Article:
Here we go again! The long, hot, lazy days of summer are coming to an end, and that means back to class, routine, crazy schedules, sports, carpool, and…packing countless lunches and snacks for school. I must admit that I did NOT miss this prep work these couple of weeks that my kids were not in camp and school, so I can imagine many of you feel the same AND don’t always know what to give your kids to eat.
Read on for some of my tips and tricks, as a Registered Dietitian AND busy working Mom of two young boys.
- Keep the Kids Involved
Whether you take the kids grocery shopping with you, allow them to assist in making their own school lunch, offer choices, or include items you baked together, they will feel empowered and maybe even excited about what’s in their lunch box. By taking my 6-year-old son with me to the deli counter in Whole Foods, we learned that he really enjoys turkey pastrami. He (sometimes) likes helping me put popcorn in a Ziploc bag for lunch or picking out his snacks. The kids love baking (healthy!) cookies and muffins and telling their friends about it when they eat them at lunch. Even just asking my 4-year-old if he wants a banana or apple in his lunch makes him happy that he had a say in the matter.
- Offer a Balanced Meal
The goal of a healthy school lunch, as part of a balanced diet, is to enhance learning skills, thought processes, and school performance, while maintaining energy levels to fuel the remainder of the afternoon, which often includes after-school sports/activities. “Balanced” means including a variety of foods from each food group with different sources of protein, fat, and carbohydrates. Here are just a few examples:
Protein-helps keep little tummies full and kids grow strong.
Turkey (deli, ground, fresh)
Chicken (tenders, grilled, sliced)
Fish (tuna, salmon, nova, fish sticks)
Eggs (scrambled, boiled, omelets)
Dairy (yogurt, milk, cheese)
Nuts and Seeds (nut butters, raw/roasted nuts, pumpkin/sunflower seeds)
Beans (hummus, black beans, chickpeas, edamame/soybeans)
Carbohydrates-great for energy and crunch is good for concentration.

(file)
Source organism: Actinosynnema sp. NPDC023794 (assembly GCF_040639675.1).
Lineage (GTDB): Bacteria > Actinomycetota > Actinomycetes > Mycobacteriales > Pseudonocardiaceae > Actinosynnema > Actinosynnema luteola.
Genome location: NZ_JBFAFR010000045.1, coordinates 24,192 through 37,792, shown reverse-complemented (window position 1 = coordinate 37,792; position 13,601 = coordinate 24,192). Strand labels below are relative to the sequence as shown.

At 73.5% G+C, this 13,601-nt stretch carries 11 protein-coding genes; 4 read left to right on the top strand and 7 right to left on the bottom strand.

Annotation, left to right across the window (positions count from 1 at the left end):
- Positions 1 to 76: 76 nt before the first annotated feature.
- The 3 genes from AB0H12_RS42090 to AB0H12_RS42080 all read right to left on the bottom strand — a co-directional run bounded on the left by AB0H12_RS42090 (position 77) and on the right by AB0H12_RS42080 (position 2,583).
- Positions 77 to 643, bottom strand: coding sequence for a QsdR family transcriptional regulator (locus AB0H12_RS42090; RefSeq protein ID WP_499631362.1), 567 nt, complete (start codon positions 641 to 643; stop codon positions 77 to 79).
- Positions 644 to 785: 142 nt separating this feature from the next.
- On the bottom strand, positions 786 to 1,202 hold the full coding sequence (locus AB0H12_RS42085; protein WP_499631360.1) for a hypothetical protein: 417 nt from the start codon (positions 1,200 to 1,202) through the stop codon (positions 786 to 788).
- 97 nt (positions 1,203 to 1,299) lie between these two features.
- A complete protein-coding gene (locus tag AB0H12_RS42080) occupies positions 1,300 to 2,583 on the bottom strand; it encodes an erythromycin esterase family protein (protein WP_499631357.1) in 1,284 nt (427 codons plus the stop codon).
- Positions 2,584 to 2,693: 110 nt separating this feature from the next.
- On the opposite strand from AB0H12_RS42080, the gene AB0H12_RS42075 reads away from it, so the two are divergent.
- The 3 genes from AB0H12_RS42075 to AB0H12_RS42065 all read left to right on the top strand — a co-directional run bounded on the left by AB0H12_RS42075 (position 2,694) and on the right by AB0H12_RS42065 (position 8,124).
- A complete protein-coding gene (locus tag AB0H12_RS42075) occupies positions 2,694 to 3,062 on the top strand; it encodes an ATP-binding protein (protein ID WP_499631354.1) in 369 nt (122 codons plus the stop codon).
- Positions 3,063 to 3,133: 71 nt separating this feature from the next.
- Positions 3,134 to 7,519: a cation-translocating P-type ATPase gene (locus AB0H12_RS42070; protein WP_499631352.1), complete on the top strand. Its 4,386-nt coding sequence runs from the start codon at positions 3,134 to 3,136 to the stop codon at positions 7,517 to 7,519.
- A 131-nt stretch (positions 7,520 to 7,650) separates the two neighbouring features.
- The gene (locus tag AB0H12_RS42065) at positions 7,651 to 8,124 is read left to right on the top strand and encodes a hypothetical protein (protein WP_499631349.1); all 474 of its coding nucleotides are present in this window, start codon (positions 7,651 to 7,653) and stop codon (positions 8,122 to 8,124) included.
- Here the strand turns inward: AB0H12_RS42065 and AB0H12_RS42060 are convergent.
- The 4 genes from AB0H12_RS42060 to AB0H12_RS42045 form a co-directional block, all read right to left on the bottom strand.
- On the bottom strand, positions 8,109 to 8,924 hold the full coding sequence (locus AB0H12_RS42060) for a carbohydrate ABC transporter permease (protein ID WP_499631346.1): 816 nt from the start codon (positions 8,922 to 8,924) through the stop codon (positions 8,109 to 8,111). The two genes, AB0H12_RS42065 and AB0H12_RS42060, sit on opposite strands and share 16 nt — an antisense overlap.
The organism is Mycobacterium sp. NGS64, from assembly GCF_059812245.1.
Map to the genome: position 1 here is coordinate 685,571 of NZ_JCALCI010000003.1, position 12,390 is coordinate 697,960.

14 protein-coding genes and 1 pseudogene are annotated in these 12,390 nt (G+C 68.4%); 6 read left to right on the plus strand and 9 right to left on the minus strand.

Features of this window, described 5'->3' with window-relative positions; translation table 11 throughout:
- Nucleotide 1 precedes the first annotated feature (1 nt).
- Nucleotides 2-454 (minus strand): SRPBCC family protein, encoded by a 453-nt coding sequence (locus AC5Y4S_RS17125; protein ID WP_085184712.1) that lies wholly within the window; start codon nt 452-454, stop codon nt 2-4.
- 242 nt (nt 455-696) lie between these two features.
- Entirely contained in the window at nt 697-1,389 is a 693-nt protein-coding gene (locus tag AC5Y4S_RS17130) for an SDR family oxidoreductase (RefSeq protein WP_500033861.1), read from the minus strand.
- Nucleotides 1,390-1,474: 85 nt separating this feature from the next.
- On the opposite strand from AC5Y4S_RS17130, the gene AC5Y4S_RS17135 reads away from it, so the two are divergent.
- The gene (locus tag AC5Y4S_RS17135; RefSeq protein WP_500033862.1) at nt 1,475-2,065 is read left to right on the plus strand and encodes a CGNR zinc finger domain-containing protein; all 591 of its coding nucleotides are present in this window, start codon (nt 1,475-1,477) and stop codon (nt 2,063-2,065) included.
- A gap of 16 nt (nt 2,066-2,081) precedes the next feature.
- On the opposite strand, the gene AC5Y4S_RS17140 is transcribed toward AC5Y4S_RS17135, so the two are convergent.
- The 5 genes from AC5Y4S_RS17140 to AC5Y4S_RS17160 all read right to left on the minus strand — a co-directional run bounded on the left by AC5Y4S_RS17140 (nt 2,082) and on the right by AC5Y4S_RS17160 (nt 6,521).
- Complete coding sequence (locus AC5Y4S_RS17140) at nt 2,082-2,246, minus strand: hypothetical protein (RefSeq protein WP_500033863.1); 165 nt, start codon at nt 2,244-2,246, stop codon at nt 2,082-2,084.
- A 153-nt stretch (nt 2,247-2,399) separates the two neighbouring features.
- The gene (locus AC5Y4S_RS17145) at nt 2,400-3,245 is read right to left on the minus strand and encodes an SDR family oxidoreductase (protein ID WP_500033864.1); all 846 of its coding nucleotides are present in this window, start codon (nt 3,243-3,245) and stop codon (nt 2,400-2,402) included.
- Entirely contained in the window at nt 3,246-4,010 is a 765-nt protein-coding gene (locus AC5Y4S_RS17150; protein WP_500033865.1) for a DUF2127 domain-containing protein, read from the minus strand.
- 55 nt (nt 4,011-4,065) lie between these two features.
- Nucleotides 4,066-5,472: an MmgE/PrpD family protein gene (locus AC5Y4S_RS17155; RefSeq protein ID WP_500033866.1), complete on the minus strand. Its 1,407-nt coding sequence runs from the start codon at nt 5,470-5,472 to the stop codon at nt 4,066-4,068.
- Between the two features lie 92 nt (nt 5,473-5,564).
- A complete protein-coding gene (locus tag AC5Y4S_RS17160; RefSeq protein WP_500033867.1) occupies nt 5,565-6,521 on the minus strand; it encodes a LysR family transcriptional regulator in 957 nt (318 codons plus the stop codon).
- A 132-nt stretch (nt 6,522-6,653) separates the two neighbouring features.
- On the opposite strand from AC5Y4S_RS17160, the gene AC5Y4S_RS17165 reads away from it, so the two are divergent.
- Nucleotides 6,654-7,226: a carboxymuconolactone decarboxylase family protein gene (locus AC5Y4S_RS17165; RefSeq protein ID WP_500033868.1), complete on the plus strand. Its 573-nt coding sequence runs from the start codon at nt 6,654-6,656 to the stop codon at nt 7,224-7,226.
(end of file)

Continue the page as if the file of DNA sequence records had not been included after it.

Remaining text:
Whole grain bread/muffin/bagel
Whole wheat, brown rice or whole grain pasta
Whole grain crackers
Potatoes or chips (made with avocado oil or olive oil are the best)
Fat-also helps keep kids more full, important for brain health
Animal protein (eggs, chicken, turkey, meat, cheese, full or low-fat dairy)
Nuts and seeds
- Keep it Simple, Small, Easy (AND a little FUN!)
Easy lunches are the simplest for Moms (or caretakers) to make, and kids feel confident eating (mostly) familiar foods. Bite-size, or cut up foods are just easier for little fingers to hold, or eat with a fork. Most kids have limited time for lunch periods, so the easier to eat the better: smaller pieces and easy-open containers are helpful! Making lunch colorful with fruits and veggies makes it more appealing. If a cute smiley face made out of raisins or even chocolate chips and M&M’s will help, then go for it!
- Include New and Non-Favorite Foods
Familiarity breeds liking: it can take up to 50+ exposures (seeing, licking, tasting, biting) to new or different foods for a child to actually accept and eat it. Definitely, include foods that you know your child to eat. You DO want to keep their bodies and brains fueled for the busy school day. But, you can also add foods that they sometimes or never eat: when they are hungry and that’s all that’s in front of them they may just (surprisingly) eat AND enjoy it!
- Leftovers for Lunch
When cooking dinner (pasta, pizza, vegetables, chicken, burgers), make extra: thermoses and other containers can keep this food warm for lunch OR kids may even enjoy some of it cold. This also saves Moms times when making lunch.
- Contain it!
Let your kids select and get excited about their lunchbox or bag. Include a note or a sticker to add a little more fun. Try new and different containers.
I found these, which are PERFECT for dressings, hummus, sauces, etc.
And I like these for fruits and vegetables so they don’t get a sandwich and other items wet:
The containers in the lunch photos are similar to these.
None of these above containers are perfect or magic. I use a combination of these and Ziploc bags depending on the day, what’s clean, available and easiest at the time. Find which works best for you and your kids!